Volume 8 Supplement 2

10th International Conference on Conservative Management of Spinal Deformities - SOSORT 2013 Annual Meeting

Open Access

Examination of the breast asymmetry associated with adolescent idiopathic scoliosis using surface topography methods

  • Alexandra Trovato1Email author,
  • Amin Komeili1,
  • Lindsey Westover2,
  • Eric Parent3,
  • Marc Moreau4,
  • Samer Adeeb1 and
  • Esteban Sepúlveda1, 5
Scoliosis20138(Suppl 2):O39

https://doi.org/10.1186/1748-7161-8-S2-O39

Published: 18 September 2013

Background

Breast asymmetry in females is significantly more common in adolescent idiopathic scoliosis (AIS) than in non-scoliotic females [1]. Researchers and clinicians currently use the “Cobb angle” from radiographs as the standard assessment method for scoliosis. Since exposure to radiation has been shown to increase the risk of cancer [2],radiography is not the safest method of assessment. Unlike surface topography (ST), radiographic assessments do not measure cosmetic deformities associated with AIS, which is very important to patients and has a psychological impact on the quality of life [3].

Purpose

The objectives of this study were to observe the association between AIS and breast asymmetry using a 3-dimensional, markerless ST analysis technique, and to present a novel approach to analyze breast asymmetry that is associated with AIS.

Methods

Torso ST scans of 25 females with AIS (Cobb angle: 36.5°±14.0°, curve types: Lenke 1, 3, 5 and 6) were analyzed. The mean patient age was 15.4 ± 1.3 years (range: 13.5–17.5). At the time of the scan, two patients were pre-menarchal and the remaining had experienced menarche 1.9±1.1 years prior to the scan. The best plane of symmetry was found by mirroring the scan about the sagittal plane. The mirrored torso was fitted to the observed torso such that the average deviation between the torsos was minimized. The relative deviation between the mirrored and observed torso was measured and displayed as a deviation colour map (DCM). The DCMs were visually appraised, resulting in five types of breast asymmetry.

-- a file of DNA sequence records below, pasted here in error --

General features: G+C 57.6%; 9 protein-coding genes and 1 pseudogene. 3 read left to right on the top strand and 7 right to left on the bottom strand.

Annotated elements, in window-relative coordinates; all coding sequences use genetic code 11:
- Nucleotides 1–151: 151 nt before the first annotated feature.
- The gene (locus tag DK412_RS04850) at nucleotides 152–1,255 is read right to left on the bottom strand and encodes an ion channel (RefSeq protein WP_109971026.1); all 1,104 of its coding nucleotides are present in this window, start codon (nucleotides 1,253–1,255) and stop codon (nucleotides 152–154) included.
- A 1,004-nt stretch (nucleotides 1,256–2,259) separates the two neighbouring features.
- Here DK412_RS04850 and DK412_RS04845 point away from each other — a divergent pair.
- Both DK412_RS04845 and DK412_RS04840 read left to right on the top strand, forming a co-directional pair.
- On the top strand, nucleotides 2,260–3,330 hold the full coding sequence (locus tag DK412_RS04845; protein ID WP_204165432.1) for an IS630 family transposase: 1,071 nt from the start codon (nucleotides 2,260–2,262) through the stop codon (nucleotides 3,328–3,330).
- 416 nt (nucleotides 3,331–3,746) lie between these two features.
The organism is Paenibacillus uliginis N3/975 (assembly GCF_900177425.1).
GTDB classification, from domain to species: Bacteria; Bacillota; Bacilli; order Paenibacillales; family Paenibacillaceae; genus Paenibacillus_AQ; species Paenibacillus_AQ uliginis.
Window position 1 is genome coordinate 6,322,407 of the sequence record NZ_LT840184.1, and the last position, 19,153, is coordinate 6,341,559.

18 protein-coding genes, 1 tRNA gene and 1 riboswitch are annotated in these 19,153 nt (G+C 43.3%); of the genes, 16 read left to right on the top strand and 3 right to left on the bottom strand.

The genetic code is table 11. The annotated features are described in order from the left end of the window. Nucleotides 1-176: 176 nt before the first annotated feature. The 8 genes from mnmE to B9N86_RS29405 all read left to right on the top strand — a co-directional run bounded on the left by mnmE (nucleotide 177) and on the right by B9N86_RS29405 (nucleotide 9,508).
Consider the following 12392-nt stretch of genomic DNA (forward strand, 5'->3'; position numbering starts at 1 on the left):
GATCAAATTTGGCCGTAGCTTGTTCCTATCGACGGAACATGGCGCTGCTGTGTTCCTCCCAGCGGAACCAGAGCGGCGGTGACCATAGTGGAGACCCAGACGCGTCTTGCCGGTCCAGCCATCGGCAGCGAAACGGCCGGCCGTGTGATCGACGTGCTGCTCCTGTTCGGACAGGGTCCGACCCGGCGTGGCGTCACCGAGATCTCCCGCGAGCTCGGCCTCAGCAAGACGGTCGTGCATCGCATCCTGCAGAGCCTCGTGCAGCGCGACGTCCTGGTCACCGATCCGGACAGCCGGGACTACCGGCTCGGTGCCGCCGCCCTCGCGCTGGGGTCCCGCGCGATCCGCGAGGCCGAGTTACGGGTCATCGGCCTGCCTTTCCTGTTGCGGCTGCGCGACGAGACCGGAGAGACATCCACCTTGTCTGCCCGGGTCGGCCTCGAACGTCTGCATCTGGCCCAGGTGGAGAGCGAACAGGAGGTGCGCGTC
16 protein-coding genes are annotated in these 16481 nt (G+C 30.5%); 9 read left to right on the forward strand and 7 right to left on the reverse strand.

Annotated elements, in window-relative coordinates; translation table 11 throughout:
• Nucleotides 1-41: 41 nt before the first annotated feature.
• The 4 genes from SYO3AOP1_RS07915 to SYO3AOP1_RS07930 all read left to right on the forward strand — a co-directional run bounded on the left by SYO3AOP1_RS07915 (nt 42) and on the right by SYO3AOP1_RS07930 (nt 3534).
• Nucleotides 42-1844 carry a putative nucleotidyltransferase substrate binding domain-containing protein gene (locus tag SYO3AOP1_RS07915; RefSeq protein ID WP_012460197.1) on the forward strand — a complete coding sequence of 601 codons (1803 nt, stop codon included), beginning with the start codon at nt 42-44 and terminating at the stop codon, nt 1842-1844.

Results

Breast asymmetry was identified in all patients through a qualitative assessment. All had deviations exceeding 3mm between sides. The patients were classified into five distinct groups based on their pattern of breast asymmetry.

Conclusions and discussion

All of the patients presented breast asymmetry that could be categorized into five groups. Future work includes the correlation of breast asymmetry classification to the type and severity of the scoliosis curve. This ST analysis technique provides a non-invasive and objective method to assess breast asymmetry in patients with AIS. Further work is required to test the reliability of this classification.

Authors’ Affiliations

(1)
Department of Civil and Environmental Engineering, University of Alberta
(2)
Department of Mechanical Engineering, University of Alberta
(3)
Department of Physical Therapy, University of Alberta
(4)
Department of Surgery, University of Alberta
(5)
Facultad de Minas, Universidad Nacional de Colombia

References

  1. Normeli H, Sevastik JA, Ljung G: The symmetry of the breasts in normal and scoliotic girls. Spine. 1986, 11: 749-752. 10.1097/00007632-198609000-00016.View ArticleGoogle Scholar
  2. Levy AR, Goldberg MS, Mayo NE, Hanley JA, Poitras B: Reducing the lifetime risk of cancer from spinal radiographs among people with adolescent idiopathic scoliosis. Spine. 1996, 21: 1540-548. 10.1097/00007632-199607010-00011.View ArticlePubMedGoogle Scholar
  3. Lai SM, Asher MA, Burton DC: Estimating SRS-22 quality of life measures with SF-36: Application in idiopathic scoliosis. Spine. 2006, 31: 473-8. 10.1097/01.brs.0000200049.94329.f4.View ArticlePubMedGoogle Scholar

Copyright

© Trovato et al; licensee BioMed Central Ltd. 2013

This article is published under license to BioMed Central Ltd. This is an Open Access article distributed under the terms of the Creative Commons Attribution License (http://creativecommons.org/licenses/by/2.0), which permits unrestricted use, distribution, and reproduction in any medium, provided the original work is properly cited.

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